Piano Sonata: Description
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A piano sonata is a sonata written for unaccompanied piano. Piano sonatas are usually written in three or four movements, although piano sonatas have been written with one movement (Scarlatti, Scriabin), two movements (Beethoven), five (Brahms' Third Piano Sonata) or even more movements. The first movement is usually composed in sonata form.
The Baroque keyboard sonata
In the Baroque era, the use of the term "sonata" generally referred to either the sonata da chiesa (church sonata) or sonata da camera (chamber sonata), both of which were sonatas for various instruments (usually one or more violins plus basso continuo). The keyboard sonata was relatively neglected by most composers.
The sonatas of Domenico Scarlatti (of which there are over 500) were the hallmark of the Baroque keyboard sonata, though they were for the most part unpublished during Scarlatti's lifetime. The majority of these sonatas are in one-movement binary form, both sections being in the same tempo and utilizing the same thematic material. These sonatas are prized for both their technical difficulty and their musical and formal ingenuity. The influence of Spanish folk music is evident in Scarlatti's sonatas.
Piano sonatas in the Classical era
Although various composers in the 17th century had written Piano pieces which they entitled "Sonata", it was only in the classical era, when the piano displaced the earlier harpsichord and sonata form rose to prominence as a principle of musical composition, that the term "piano sonata" acquired a definite meaning and a characteristic form.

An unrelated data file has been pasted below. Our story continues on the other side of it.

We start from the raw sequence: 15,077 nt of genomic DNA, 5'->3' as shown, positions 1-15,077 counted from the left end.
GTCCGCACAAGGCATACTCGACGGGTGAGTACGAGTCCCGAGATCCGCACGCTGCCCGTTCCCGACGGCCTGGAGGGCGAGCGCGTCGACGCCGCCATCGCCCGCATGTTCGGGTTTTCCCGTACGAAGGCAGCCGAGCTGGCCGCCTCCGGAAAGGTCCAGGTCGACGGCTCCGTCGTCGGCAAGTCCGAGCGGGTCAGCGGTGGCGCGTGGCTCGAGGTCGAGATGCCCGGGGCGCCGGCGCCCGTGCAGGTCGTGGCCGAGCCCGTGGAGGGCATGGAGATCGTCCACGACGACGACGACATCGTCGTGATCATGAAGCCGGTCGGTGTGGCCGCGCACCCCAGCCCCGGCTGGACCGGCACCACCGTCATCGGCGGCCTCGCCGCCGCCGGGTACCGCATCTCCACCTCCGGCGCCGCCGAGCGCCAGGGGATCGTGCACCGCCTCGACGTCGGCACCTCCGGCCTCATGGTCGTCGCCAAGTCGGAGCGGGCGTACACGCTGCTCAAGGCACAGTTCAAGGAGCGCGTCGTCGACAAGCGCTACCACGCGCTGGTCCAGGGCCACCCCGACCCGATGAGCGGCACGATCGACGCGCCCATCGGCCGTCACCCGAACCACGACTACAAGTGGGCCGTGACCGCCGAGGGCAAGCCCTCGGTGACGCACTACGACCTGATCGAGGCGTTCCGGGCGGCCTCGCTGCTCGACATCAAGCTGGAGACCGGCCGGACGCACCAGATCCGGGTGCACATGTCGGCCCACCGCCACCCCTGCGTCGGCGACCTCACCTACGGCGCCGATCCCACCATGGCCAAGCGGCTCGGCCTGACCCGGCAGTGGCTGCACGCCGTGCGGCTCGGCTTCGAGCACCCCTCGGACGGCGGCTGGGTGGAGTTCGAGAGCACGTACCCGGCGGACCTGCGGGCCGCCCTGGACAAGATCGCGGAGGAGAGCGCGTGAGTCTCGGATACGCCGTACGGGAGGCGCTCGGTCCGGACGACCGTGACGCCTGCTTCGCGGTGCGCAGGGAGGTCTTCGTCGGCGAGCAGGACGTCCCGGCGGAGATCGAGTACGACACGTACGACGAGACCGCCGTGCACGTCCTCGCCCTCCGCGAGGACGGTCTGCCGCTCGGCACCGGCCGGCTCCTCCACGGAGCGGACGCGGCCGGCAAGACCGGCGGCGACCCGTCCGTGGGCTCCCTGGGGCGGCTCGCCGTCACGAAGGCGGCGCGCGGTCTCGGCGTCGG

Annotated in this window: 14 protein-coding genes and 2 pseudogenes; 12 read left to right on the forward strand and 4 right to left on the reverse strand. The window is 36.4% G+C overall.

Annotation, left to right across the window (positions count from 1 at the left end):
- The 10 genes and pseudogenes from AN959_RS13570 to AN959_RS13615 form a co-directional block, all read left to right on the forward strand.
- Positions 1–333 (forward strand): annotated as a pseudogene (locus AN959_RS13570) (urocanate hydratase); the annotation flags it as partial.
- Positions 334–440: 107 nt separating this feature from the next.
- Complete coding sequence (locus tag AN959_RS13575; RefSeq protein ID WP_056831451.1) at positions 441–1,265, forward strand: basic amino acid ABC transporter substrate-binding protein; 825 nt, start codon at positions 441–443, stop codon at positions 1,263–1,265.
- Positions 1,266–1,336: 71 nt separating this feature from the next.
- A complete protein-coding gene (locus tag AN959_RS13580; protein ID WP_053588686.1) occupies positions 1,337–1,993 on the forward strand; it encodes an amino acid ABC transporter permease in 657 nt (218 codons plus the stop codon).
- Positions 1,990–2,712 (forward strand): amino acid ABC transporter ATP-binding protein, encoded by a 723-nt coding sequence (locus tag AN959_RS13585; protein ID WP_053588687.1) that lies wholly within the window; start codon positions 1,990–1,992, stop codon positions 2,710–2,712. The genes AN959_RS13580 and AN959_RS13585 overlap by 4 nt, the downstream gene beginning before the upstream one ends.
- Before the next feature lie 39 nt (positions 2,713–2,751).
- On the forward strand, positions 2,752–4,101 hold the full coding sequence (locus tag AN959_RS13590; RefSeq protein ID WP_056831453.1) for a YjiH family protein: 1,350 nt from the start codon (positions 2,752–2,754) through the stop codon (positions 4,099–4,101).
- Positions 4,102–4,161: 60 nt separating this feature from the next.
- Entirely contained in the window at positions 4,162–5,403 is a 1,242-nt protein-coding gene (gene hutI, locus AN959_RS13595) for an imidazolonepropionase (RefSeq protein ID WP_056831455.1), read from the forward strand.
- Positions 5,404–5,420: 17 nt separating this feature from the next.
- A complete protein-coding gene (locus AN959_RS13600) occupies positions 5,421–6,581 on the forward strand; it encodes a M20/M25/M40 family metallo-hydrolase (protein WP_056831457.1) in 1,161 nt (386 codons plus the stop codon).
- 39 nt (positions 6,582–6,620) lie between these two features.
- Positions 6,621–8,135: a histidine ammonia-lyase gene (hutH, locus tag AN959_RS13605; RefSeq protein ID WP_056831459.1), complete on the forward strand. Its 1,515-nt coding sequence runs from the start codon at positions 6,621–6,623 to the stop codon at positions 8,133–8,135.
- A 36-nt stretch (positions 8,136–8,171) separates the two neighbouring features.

All the well-known Classical era composers, especially Joseph Haydn, Muzio Clementi, Wolfgang Amadeus Mozart, and Ludwig van Beethoven, wrote many piano sonatas. Muzio Clementi wrote more than 110 piano sonatas. He is well-known as "The Father of the Pianoforte". Clementi's Op.2 is the first real piano sonata. The much younger Franz Schubert also wrote many. The 32 sonatas of Beethoven, including the well-known Pathétique Sonata and the Moonlight Sonata, are often considered the pinnacle of piano sonata composition.
Piano sonatas in the Romantic era
As the Romantic era progressed after Beethoven and Schubert, piano sonatas continued to be composed, but in lesser numbers as the form took on a somewhat academic tinge and competed with shorter genres more compatible with Romantic compositional style. Franz Liszt's comprehensive "three-movements-in-one" Sonata in B minor draws on the concept of thematic transformation first introduced by Schubert in his Wanderer Fantasie of 1822 and Beethoven's Piano Sonata Op 29 (Hammerklavier). Piano sonatas have been written throughout the 19th and 20th centuries and up to the present day.
Noted piano sonatas
20th Century (Including Modern)
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Peer Gynt Suite No. 2
The Hague Philharmonic
Violin concerto no. 4 in G major
Danza lenta for Piano
Violin Concerto in E minor
NBC Symphony Orchestra
Beethoven, L. van
Symphony No. 5 in C minor
New York Philharmonic Orchestra
Variations on a Theme by Corelli